It’s Halloween season and you might be searching for a scary book to get you in a properly festive (i.e., terrified) mood. When you think of horror literature, most of the books that spring to mind are written by men. But some of today’s best writers of the macabre are women. Instead of reaching for just another Stephen King or Dean Koontz to haunt your nightstand this year, try one of these 13 spine-chilling books written by female authors.
The Hunger, Alma Katsu
Katsu’s supernatural reimagining of the disastrous Donner Party adventure follows several families crossing the American plains on their way to California, examining evil of both the human and supernatural variety, from many different points of view — all as the characters fend off the horrors plaguing their wagon train. The novel is as rich in history as it is disturbing.
Broken Monsters, Lauren Beukes
In this creepy and suspenseful thriller, a female detective must track a killer who creates psychopathic and violent tableaus in the ruins of Detroit. Fortunately for the reader, Beukes’s villain in the story is both unfathomable and fascinating. Equal parts surreal and scary, this sinister novel also manages to take a deep look into the changing, tragic landscape of an American city in crisis.
Within These Walls, Ania Ahlborn
For those wanting to cram in as much scariness as possible this October, here’s a book that serves double duty as both a haunted house and a cult story. When a washed-up writer gets a chance to interview a notorious cult leader on death row, he moves into the Washington farmhouse that was the scene of the cult leader’s most famous crime. As you can probably guess, this proves to be a bad idea.
We Eat Our Own, Kea Wilson
Inspired by the true story of a 1970s Italian horror film, this tense novel follows the shocking journey of a film crew in the Amazon as they attempt a cinematic experiment that dissolves into disaster and violence. It becomes difficult to tell where art ends and real life begins, and that uncertainty adds to the increasing sense of anxiety and fear as the novel wears on.
White Is for Witching, Helen Oyeyemi
There are a lot of haunted house novels out there, but this is one of the most unique takes ever written in the genre. The haunted house itself is one of the points of view in this dreamy literary-fiction masterpiece by Oyeyemi, an author that Granta named one of the Best Young British Novelists. White Is for Witching is just as elegant as it is eerie.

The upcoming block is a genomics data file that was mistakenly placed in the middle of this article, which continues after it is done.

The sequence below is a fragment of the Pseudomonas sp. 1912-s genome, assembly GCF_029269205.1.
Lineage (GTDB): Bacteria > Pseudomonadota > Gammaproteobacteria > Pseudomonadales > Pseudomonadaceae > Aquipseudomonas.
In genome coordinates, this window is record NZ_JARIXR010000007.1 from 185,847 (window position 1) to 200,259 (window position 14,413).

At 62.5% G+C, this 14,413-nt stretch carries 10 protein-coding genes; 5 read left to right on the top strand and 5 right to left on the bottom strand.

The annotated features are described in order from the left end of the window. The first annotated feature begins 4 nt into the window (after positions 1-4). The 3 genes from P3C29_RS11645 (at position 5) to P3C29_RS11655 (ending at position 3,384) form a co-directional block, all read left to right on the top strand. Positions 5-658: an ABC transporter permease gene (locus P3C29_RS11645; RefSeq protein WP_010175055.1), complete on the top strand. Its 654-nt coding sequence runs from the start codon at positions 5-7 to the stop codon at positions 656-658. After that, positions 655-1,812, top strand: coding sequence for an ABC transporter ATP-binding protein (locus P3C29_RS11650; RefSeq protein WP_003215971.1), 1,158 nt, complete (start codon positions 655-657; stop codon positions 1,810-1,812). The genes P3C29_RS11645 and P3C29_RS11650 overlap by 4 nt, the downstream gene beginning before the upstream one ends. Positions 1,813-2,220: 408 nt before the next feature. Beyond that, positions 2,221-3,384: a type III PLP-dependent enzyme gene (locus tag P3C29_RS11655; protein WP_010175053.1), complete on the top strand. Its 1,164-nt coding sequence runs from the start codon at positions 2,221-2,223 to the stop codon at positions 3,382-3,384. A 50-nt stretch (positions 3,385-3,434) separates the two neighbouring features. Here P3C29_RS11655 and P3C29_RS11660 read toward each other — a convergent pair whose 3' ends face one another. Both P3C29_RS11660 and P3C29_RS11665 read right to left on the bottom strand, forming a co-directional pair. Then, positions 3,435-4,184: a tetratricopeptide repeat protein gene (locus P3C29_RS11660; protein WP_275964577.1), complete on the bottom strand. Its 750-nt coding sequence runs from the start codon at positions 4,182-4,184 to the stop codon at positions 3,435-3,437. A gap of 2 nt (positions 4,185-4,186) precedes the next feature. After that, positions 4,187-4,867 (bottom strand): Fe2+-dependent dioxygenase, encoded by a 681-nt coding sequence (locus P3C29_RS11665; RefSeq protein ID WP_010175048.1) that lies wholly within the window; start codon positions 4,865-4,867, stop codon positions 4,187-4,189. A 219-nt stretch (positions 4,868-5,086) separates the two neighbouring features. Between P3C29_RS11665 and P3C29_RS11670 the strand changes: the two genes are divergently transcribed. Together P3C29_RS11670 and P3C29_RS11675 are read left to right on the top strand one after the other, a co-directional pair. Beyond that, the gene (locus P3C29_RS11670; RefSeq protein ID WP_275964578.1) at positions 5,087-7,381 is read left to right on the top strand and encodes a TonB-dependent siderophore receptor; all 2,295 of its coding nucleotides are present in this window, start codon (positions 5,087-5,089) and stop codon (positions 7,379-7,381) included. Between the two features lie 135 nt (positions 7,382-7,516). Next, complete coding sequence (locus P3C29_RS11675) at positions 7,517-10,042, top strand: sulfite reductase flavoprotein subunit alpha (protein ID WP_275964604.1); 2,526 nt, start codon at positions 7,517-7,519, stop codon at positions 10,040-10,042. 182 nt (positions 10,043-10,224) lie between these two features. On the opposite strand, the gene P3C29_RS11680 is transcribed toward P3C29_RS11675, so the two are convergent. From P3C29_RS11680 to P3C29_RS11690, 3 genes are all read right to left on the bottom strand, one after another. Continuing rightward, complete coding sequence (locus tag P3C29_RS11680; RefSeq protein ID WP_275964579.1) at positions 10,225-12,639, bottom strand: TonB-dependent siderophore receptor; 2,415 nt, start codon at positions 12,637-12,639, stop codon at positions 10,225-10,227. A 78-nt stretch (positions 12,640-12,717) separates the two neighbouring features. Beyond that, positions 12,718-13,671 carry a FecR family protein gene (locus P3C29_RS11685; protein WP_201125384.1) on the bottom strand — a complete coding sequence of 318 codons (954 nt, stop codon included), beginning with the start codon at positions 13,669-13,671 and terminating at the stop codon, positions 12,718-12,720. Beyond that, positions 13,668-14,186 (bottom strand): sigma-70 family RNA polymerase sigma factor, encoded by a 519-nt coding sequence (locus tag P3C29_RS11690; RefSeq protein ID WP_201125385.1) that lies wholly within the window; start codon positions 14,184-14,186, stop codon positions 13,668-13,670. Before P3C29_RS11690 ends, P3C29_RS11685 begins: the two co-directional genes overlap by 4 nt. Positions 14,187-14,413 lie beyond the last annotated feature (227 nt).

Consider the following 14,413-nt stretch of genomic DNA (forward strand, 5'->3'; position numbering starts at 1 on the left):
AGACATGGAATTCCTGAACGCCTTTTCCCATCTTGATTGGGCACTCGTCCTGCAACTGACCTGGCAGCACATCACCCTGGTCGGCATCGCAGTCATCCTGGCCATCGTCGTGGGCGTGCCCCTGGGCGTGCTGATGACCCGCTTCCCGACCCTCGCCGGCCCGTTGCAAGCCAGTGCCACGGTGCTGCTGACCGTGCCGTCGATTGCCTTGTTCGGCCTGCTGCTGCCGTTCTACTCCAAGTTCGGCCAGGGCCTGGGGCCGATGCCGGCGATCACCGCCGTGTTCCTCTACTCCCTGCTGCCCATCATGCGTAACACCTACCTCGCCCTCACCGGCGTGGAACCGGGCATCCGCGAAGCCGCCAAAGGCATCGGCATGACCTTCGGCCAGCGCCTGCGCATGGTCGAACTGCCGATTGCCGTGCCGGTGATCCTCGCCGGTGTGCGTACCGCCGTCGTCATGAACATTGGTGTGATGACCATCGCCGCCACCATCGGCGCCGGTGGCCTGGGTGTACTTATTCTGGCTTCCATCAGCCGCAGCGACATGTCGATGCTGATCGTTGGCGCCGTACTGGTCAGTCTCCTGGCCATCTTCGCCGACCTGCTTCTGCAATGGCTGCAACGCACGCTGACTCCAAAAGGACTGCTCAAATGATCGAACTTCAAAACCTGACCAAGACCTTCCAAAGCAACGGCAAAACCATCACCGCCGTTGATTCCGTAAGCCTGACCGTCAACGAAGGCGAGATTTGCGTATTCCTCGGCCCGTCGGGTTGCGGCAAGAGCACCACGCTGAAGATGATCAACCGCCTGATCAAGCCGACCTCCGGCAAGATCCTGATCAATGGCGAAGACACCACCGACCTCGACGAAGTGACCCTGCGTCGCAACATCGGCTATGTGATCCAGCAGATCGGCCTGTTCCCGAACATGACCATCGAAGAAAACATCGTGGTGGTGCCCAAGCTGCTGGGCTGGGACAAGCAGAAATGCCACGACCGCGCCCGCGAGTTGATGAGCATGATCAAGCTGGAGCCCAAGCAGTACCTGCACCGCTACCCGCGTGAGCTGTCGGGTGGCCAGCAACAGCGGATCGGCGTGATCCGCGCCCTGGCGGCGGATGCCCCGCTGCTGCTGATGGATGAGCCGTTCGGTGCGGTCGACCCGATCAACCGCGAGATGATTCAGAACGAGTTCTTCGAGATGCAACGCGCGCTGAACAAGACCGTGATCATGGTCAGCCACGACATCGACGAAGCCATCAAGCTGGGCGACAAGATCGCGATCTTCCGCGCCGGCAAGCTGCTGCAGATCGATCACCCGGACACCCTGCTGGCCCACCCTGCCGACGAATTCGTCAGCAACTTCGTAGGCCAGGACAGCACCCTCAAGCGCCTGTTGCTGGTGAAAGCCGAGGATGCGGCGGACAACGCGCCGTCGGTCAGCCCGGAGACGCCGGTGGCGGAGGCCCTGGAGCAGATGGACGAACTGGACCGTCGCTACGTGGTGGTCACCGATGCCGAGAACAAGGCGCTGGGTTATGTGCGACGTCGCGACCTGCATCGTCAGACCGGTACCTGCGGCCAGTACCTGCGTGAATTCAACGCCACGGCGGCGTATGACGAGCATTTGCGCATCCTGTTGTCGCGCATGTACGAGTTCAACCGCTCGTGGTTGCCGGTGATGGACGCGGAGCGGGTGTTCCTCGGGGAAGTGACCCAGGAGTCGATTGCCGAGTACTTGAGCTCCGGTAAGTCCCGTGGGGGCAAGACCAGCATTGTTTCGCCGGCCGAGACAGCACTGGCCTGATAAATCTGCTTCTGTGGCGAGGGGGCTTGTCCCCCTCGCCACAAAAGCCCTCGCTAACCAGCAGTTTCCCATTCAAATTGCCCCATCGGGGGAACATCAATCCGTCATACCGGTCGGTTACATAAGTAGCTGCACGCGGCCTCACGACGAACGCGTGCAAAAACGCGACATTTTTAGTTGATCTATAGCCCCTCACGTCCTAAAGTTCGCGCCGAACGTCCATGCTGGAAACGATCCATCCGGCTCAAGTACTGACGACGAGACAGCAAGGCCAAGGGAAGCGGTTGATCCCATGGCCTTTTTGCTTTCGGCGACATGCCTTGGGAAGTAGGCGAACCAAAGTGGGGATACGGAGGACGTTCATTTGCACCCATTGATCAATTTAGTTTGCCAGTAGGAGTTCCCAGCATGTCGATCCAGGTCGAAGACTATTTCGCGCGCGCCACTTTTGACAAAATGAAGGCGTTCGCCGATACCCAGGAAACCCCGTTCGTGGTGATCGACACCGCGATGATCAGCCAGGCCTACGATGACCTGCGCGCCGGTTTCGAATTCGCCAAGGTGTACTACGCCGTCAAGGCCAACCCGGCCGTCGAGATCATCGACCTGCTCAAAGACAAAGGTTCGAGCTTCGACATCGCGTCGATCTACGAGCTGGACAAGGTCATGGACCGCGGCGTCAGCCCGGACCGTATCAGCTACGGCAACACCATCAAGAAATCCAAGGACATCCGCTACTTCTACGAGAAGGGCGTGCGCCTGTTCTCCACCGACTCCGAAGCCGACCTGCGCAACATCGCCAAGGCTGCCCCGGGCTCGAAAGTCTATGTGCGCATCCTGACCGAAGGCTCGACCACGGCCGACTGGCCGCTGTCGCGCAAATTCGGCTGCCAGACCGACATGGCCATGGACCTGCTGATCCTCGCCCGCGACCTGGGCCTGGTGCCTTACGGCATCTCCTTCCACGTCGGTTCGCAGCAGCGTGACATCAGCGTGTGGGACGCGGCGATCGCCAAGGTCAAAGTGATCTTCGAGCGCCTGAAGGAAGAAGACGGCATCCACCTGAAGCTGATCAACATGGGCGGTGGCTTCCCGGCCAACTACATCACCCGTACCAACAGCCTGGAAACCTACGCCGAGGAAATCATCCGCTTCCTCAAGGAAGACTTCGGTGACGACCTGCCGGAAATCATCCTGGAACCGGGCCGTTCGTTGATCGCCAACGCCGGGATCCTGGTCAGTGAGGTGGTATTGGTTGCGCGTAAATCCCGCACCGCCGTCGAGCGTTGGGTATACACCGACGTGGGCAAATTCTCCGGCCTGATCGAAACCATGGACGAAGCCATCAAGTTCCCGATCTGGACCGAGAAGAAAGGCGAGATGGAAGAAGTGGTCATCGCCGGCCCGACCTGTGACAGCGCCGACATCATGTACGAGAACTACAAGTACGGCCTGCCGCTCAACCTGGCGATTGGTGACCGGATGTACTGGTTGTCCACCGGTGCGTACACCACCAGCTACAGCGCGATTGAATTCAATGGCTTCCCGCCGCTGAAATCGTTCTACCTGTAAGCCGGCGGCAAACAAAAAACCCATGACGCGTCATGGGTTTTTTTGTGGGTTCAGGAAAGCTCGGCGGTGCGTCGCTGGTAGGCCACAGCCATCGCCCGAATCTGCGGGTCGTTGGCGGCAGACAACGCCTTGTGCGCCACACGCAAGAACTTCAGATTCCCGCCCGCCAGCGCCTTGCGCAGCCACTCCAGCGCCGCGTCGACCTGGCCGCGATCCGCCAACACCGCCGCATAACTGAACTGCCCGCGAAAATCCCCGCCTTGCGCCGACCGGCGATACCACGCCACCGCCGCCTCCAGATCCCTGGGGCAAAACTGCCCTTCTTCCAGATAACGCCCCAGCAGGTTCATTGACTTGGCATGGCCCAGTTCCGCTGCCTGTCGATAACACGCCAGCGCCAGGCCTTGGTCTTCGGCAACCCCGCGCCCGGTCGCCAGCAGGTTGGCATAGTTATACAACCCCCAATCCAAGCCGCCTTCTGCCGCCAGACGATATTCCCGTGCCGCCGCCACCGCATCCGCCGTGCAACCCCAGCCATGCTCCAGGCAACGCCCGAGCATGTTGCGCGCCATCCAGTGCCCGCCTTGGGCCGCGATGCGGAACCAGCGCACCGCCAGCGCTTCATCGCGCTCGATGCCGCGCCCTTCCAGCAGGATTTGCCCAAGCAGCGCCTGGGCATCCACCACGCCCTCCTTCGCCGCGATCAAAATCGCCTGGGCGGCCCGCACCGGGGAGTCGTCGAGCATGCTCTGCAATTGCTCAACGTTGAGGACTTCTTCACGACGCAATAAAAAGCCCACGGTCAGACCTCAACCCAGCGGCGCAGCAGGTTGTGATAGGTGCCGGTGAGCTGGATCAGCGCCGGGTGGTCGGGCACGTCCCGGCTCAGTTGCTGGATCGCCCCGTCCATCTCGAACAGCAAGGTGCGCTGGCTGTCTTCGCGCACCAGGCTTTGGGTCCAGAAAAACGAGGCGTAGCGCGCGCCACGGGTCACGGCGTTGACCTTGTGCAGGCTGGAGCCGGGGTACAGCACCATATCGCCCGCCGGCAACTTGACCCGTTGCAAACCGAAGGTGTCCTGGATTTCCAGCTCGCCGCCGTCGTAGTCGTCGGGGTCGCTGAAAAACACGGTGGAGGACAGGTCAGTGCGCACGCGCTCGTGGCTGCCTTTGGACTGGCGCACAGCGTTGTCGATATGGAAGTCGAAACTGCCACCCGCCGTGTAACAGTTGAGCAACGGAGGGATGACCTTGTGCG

The Beauty, Aliya Whiteley
Full of surrealism and body horror, this short book tells the story of men living in a world where the women have all died. Strange and incomprehensible beings spring up to take their place — or at least that’s what the men think in the beginning. Fans of Jeff VanderMeer’s Annihilation will find a lot to love in this Shirley Jackson Award–nominated book.
Into the Drowning Deep, Mira Grant
Halloween is not complete without monsters, and this novel absolutely delivers on beastly terror. It follows the journey of a team investigating the mystery of a film crew who disappeared while shooting a mockumentary about an ancient undersea legend. Best-selling author Mira Grant is one of today’s best horror authors, and Into the Drowning Deep takes its place among her best work.
The Red Tree, Caitlin Kiernan
When the protagonist of this chilling novel moves to a rural farmhouse, she finds herself overtaken by a nightmarish obsession with an ancient oak tree growing on the property that is featured heavily in local legends. A genuinely frightening book, it blurs the line between reality, dreams, and nightmares. You might find yourself leaving this one in the freezer at night.
Ghost Summer, Tananarive Due
If you’re not sure what type of scary story you’d like to read, this collection delivers a gorgeously written smorgasbord, including ghost stories, zombie stories, and terrifying legends from the Deep South. If you’re still not convinced: Ghost Summer was nominated for an NAACP Image award and named one of the Los Angeles Times Best Books of 2015.
Her Body and Other Parties, Carmen Maria Machado
The lush prose in these stories weaves together psychological tension and strange fabulism to illustrate the violence and desire projected onto women’s bodies. This debut was a National Book Award finalist for fiction, and with good reason: It will both frighten and mesmerize as Machado blows you away with her unsettling and sensual prose.
Things We Lost in the Fire, Mariana Enriquez
These haunting tales of disappearances and black magic will delight fans of Shirley Jackson, that high priestess of the genre. Things We Lost in the Fire brings to life the corruption and fear rampant in modern Argentina while exploring the fears and hopes of their characters. In Enriquez’s worlds, violence and fear go hand in hand with grace and desire.
She Said Destroy, Nadia Bulkin
This weird and poignant book of stories (also nominated for a Shirley Jackson Award!) packs a powerful sociopolitical punch. Swinging masterfully from the grotesque to the dreamy, Bulkin draws you into a world of ghosts, monsters, and sacrifice with her fantastic writing. You may have nightmares.
Revenge, Yoko Ogawa (translated by Stephen Snyder)
In all of these eerie interconnected stories, the fates of everyday people are peeled back to reveal sinister desires. An NPR Best Book of 2013, this collection will creep under your skin. Ogawa is the kind of writer whose horrors have the ability to not just startle you but leave you unsettled for a long time.
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